Mark Goldberg


www.mhgoldberg.com





#CTS20

Canadian mobile services top G7 affordability ranking

Contradicting the popular narrative, a recent set of reports from PwC Canada puts Canadian unlimited mobile wireless plans atop affordability rankings among the G7 countries.

In December, PwC released “Understanding wireless affordability in Canada” [pdf, 4MB] and last week, it released an addendum, “Impact of unlimited data plans on affordability” [pdf, 1.6MB]. According to the reports, “unlimited plans represent a significant increase in value for the average Canadian consumer. By 2020, the price paid per GB of data is estimated to decline by 50% compared to 2018 levels, and by 38% compared to 2019 levels.”

PwC says that Canadian consumers are getting access to the top ranked unlimited data plans among the G7 countries, based on four key dimensions measuring user experience: speed; latency; price per GB; and, access. According to PwC, “Canada performs consistently well across these key dimensions, and performs particularly well on speed.”

PwC’s December affordability study was motivated by consideration of the 7.7% annual growth in Canadian household expenditures on wireless devices and services (between 2010 and 2017) versus much lower increases in disposable income.

To provide a holistic view of wireless affordability in Canada, this report examined a number of aspects related to the overall affordability of consumer wireless in Canada, including:

  1. The changing pattern of household expenditures, as wireless data use is enabling a different delivery of products and services – including the substitution of select historic spend categories by wireless.
  2. The assessment of wireless affordability in Canada, as measured by recognized affordability metrics.
  3. The affordability of wireless services for Canadians in proportion to their income relative to other jurisdictions.

Among the results, PwC found that wireless expenditures have reduced spending on such items as landline phone, postal, and photo products and services, as well as audio, video and printed reading materials. In addition, citing ride sharing and alternative accommodation services, PwC says wireless services have “been instrumental in the growth of a number of new businesses that have directly or indirectly improved access, reduced search costs and enhanced choices for the Canadian consumer.”

PwC found that, as mobile video and social media usage increased, the average spend per gigabyte of data consumed dropped at a compound annual rate of nearly 26% between 2014 and 2017. “These trends indicate that value for money from the wireless expenditure increased.” PwC forecasts that the unlimited data plans will reduce the price per GB by a further 50%, between 2018 and 2020.

As evidence that wireless expenditures did not impose an unreasonable burden, PwC observed that across every income quintile, recreational expenditures increased faster than the total expenditures (non-discretionary, wireless, and discretionary expenditures). “It is evident that wireless expenditure did not impose an unreasonable burden on the average Canadian household’s non-discretionary expenditure across income quintiles”. Further, PwC measured affordability against the target threshold from the Alliance for Affordable Internet (A4AI) and found the threshold was met across all income quintiles in 2018.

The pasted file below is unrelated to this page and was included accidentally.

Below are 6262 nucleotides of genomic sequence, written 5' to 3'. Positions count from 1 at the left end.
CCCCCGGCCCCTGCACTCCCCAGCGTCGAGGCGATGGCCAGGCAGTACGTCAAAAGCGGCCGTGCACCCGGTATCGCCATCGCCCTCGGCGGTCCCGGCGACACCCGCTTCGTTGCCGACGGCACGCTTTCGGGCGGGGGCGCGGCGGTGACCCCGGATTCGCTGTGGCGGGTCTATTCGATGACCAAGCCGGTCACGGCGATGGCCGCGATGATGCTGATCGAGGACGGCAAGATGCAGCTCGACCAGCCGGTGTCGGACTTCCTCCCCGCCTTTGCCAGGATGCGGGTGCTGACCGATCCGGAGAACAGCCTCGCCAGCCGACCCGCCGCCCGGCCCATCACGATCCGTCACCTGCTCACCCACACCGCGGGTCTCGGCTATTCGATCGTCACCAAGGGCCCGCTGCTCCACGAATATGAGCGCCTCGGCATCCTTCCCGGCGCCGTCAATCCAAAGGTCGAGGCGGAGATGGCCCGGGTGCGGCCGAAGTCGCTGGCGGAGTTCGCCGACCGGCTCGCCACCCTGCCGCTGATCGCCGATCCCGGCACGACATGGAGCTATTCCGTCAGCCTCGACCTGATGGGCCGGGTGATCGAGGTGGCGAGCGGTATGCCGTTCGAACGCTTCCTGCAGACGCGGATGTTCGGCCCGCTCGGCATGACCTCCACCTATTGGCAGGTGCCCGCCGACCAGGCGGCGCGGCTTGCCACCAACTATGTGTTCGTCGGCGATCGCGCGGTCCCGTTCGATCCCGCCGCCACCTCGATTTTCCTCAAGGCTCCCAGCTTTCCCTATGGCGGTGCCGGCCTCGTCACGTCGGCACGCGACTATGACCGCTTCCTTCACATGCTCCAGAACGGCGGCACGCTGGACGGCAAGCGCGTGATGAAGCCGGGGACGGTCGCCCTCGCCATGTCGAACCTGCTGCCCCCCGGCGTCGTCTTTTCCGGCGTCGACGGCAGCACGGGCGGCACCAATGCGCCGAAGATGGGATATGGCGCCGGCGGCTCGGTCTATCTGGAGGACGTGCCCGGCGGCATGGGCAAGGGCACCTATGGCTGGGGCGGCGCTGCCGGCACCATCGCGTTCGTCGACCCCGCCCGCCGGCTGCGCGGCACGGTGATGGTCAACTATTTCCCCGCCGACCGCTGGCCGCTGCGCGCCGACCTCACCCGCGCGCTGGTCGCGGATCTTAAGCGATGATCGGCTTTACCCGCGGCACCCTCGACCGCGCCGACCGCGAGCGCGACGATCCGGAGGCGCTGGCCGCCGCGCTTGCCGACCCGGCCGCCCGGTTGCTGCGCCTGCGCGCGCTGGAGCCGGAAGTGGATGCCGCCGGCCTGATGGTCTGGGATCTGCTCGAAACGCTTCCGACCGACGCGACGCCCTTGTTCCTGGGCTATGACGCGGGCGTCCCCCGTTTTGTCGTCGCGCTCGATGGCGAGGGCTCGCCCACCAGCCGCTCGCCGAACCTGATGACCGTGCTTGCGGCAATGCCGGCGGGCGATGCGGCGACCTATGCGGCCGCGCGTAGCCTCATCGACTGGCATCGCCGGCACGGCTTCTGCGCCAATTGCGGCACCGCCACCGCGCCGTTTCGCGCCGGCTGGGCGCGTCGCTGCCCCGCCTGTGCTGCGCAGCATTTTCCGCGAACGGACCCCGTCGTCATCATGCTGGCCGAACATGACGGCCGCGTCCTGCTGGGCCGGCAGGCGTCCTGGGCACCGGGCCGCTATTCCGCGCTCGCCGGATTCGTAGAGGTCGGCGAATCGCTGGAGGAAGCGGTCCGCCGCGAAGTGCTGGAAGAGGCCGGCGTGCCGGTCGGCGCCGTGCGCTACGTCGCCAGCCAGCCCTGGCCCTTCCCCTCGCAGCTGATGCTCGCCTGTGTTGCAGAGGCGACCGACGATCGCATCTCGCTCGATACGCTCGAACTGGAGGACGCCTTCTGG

Quoted in an opinion piece by Rita Trichur in the Globe and Mail, Innovation, Science and Economic Development Canada says “Cellphone and wireless bills are putting too much pressure on Canadian household budgets.” Statistics Canada data simply does not support that assertion. If household budgets were under “too much pressure,” how could recreational spending be increasing across every income quintile?

For the purpose of international benchmarking, PwC compared Canada to the US, Australia and the UK. It found that an average Canadian household spent 1.6% of its disposable income on wireless, less that what was spent by an average US household or Australian household. PwC said that UK households spent 1.3% of disposable income. Looking at the data by income quintile, wireless service was more affordable in the UK across all income quintiles; compared to Australia, wireless was more affordable in Canada across every income quintile except the lowest.

In my year-end wrap-up, I wrote that there are indeed some Canadians unable to find an affordable device or service plan that they may need to participate in today’s economy. We know these technologies can help find a job, maintain health, be in touch with families and friends. In late October, we learned that nearly 1 in 5 Canadians in the lowest income quartile still doesn’t have broadband connection at home.

But, we also know that in many cases, it isn’t just an issue of affordability; the experience learned from targeted programs that deliver low-cost connected computers have helped us to understand that there are a number of factors – not just lower prices – that inhibit adoption of communications technologies among certain demographics.

As I have written in the past, most government programs continue to target increasing “supply”, extending the geographic reach of services.

We need to focus on strategies to drive “demand”: increasing adoption rates among groups that could subscribe, but have not. That is a problem across all geographies, and perhaps more pronounced in urban markets. That should start with developing a greater understanding of those individuals and households on the wrong side of the digital divide.


An earlier version of this article appeared last week on National Newswatch.

Comments are closed.